I consulted the Lord with my trusty hiking guide, and we carefully selected the first day’s hike: Hoffman’s Notch. This trail was particularly appealing because it was not far from the lodge we were staying at, and although it was a seven mile trail, the vertical rise was only three hundred feet. In other words, it was an easy hike. “Handsome streams, waterfalls and upland marshes edge the trail in its entire length,” the guidebook said. Sounds beautiful. I figured I could hit the trail mid-morning, hike for a few hours, then turn around and get back to the lodge in time for dinner. God agreed heartily with my excellent plan.
By the time I reached the trailhead, the sky was turning a stubborn grey overcast. But I wasn’t going to let a few clouds bother me. Besides, I had that poncho in my backpack in case it rained. I parked the car, got out and found the signs marking the start of the trail. I took in a deep breath, relishing the scent of balsam evergreens, the smells and sounds of the forest, and the sheer joy of having uninterrupted time alone with God.
I had prepared a meditative hike for today, drawing from the words of the Psalms to reflect on God’s goodness. That would be a good way to start off the Godcation, to get us on a good spiritual footing. There was much to be grateful for, and I hadn’t nearly thanked God as much as I should.
The first few hundred yards of the hike were like a stroll down an off-country lane. The trail offered wide, roomy paths, and every so often a sturdy bridge crossed over one of those handsome streams that was mentioned in the guidebook. I began reciting words of praise and gratefulness in time with my steps, taking in the beauty of the forest along the way. Soon the path became more narrow and uneven, meandering through a forest that was becoming increasingly dense. Even though it had only been a few minutes, I felt a million miles from civilization. Not a sole to be seen. All alone in the big woods. Unfortunately, it was here that another thought crossed my mind, a non-grateful thought, interrupting my words of praise. “Gosh, I really am quite alone out here. What if….” I tried to discipline my thoughts. Oh, come now, Bradley, you’re a big boy. You’ve hiked in these mountains since you were a teenager. “Yeah, but what if I have a heart attack like the guy in the Incident Report? He wasn’t much older than me. Yes, I could have a heart attack. No one would find me for days!” I checked my pulse. Was that a shooting pain down my arm? A low grade anxiety crept up and hung by my side, dogging my steps as I delved deeper and deeper into the dark recess of the black forest. What if what if what if what if?? I couldn’t stop thinking about the fifty-three-year-old-male in the Accident Report. That could happen to anybody. I mean, at least any male who is closing in on the age of fifty.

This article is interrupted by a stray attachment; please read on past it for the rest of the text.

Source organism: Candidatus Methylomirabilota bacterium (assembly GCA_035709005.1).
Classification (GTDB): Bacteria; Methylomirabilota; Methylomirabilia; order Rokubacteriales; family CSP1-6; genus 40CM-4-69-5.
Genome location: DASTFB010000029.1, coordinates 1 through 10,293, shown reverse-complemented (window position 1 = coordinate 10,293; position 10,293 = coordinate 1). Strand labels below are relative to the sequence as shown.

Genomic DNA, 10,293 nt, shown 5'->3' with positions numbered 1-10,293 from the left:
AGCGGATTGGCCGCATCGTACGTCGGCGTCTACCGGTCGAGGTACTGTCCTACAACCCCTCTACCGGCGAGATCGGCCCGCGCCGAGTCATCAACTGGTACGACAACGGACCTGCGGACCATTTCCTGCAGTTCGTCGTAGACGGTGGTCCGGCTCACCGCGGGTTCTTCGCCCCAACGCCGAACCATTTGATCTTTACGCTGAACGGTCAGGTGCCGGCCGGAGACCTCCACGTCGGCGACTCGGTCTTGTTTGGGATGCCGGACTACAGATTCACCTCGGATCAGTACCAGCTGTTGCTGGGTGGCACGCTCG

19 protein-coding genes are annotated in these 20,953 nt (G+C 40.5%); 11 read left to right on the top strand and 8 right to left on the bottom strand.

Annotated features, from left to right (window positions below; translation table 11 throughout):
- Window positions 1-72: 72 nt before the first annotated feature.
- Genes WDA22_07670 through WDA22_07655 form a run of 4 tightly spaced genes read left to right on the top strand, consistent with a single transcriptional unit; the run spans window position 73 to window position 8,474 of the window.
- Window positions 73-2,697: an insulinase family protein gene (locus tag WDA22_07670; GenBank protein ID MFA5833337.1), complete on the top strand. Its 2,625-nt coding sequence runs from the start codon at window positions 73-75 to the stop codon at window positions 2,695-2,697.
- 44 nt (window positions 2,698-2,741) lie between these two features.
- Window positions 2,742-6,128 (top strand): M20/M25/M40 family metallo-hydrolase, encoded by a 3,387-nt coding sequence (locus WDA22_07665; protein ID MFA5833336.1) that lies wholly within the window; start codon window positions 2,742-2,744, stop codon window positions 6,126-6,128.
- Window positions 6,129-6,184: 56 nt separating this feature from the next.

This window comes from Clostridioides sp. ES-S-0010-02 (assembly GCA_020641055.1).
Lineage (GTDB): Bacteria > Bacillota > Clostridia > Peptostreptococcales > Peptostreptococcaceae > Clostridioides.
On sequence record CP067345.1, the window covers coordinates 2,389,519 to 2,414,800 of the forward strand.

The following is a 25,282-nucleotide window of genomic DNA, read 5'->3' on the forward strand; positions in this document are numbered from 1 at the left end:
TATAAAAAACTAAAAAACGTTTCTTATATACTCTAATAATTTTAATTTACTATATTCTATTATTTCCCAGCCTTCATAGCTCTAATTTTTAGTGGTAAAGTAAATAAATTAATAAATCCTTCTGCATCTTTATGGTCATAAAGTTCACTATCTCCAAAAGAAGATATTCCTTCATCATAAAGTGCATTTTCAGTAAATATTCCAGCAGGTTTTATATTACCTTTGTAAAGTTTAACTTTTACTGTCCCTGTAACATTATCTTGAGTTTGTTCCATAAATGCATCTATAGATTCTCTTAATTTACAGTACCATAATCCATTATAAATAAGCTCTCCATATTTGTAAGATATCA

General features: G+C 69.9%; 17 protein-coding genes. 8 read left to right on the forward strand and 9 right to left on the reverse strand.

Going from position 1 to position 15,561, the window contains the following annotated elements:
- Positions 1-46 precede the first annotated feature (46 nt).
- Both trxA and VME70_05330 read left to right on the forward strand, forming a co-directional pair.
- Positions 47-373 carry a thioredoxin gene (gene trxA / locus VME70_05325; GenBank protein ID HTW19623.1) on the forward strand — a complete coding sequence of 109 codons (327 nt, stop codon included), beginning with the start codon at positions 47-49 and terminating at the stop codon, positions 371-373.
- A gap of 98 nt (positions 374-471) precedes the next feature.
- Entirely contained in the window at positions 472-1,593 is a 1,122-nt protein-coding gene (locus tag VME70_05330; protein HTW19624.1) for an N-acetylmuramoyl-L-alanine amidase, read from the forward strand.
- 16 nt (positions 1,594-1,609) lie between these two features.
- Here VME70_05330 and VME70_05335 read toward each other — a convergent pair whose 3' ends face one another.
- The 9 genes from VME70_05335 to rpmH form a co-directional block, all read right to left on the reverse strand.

Dying of a heart attack in the wilderness would definitely ruin my Godcation.
* * * * * *
The trails in the Adirondacks are marked with colorful tin circles, about four inches in diameter, that are nailed to the trees every several dozen yards or so. The paths you are supposed to follow on any particular trail are usually clear-cut, but they can become iffy at times, especially when crossing some thick patches of forest. But if you look up every now and then, sure enough, the friendly yellow circles will greet you at a forthcoming tree, saying, “Hello again, friend! Yes, you are on the right track! Continue this way towards more delights of the Adirondack forest!” I became very attached to these yellow markers on this hike, as they were a point of security, confirming that I was not veering off into a fortnight of survival skills in six million acres of the wild.
As my hike continued, it started raining and then gradually progressed from a sprinkle to a more committed precipitation. No problem, I told myself. A rainy day in the Adirondacks with God is better than a thousand elsewhere. I tried to focus once again on the glories of God’s natural woodlands, in an effort to distract myself from thinking about The Man Who Died From a Heart Attack While He was Hiking. There was a beautiful stream to my left, cut deep into a rocky gorge; with a series of cascading waterfalls marking it’s descent from one ledge to the next. I stopped to soak it in. Though, literally, now I was soaking, because the rain had advanced to a heavy downpour that demanded my full attention. I pulled out the bright orange poncho from my backpack and put it on, pulling the plastic hood over my head. I was now dry, but it felt like I was also participating in some kind of NASA echo chamber experiment – I heard a plastic reverb with every step, every breath, every pounding drip of rain. “Houston, we have a problem! I look like an idiot!”
I continue undeterred, persisting through the deluge. This is my time with God.
I started reciting to God a stream of phrases the Psalmist might use. “Thank you, Oh Lord, Praise you for your loving kindness and all your mercies. Bless your holy name, Oh my soul.” This was working. I concentrated more on my meditation. “Thank you for all your blessings, God you are magnificent, thank…you…umm…”
“Where did the trail go?”
I whipped my head in all directions, looking for a path. Nothing. Just a mirror of repeating generic forests on all sides. No trail. My heart started pounding. The adrenaline was pumping as my body geared up for a major fright event, even though I hadn’t really given myself enough time to confirm that I was lost.
“Remain calm!” I admonished myself. “God is with me.” But seriously, dude, where is the trail?
“Stay calm. I will not die out here. I will not die alone.”